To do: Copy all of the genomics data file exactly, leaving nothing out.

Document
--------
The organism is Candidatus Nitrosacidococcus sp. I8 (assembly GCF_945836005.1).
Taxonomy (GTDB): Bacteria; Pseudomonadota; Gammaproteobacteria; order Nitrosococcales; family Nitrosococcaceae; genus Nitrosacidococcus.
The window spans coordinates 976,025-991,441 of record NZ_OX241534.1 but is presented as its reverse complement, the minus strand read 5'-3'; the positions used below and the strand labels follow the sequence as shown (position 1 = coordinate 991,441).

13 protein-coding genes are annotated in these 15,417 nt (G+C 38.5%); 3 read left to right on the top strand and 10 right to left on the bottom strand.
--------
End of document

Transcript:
The organism is Candidatus Nitrosacidococcus sp. I8 (assembly GCF_945836005.1).
Taxonomy (GTDB): Bacteria; Pseudomonadota; Gammaproteobacteria; order Nitrosococcales; family Nitrosococcaceae; genus Nitrosacidococcus.
The window spans coordinates 976,025-991,441 of record NZ_OX241534.1 but is presented as its reverse complement, the minus strand read 5'-3'; the positions used below and the strand labels follow the sequence as shown (position 1 = coordinate 991,441).

13 protein-coding genes are annotated in these 15,417 nt (G+C 38.5%); 3 read left to right on the top strand and 10 right to left on the bottom strand.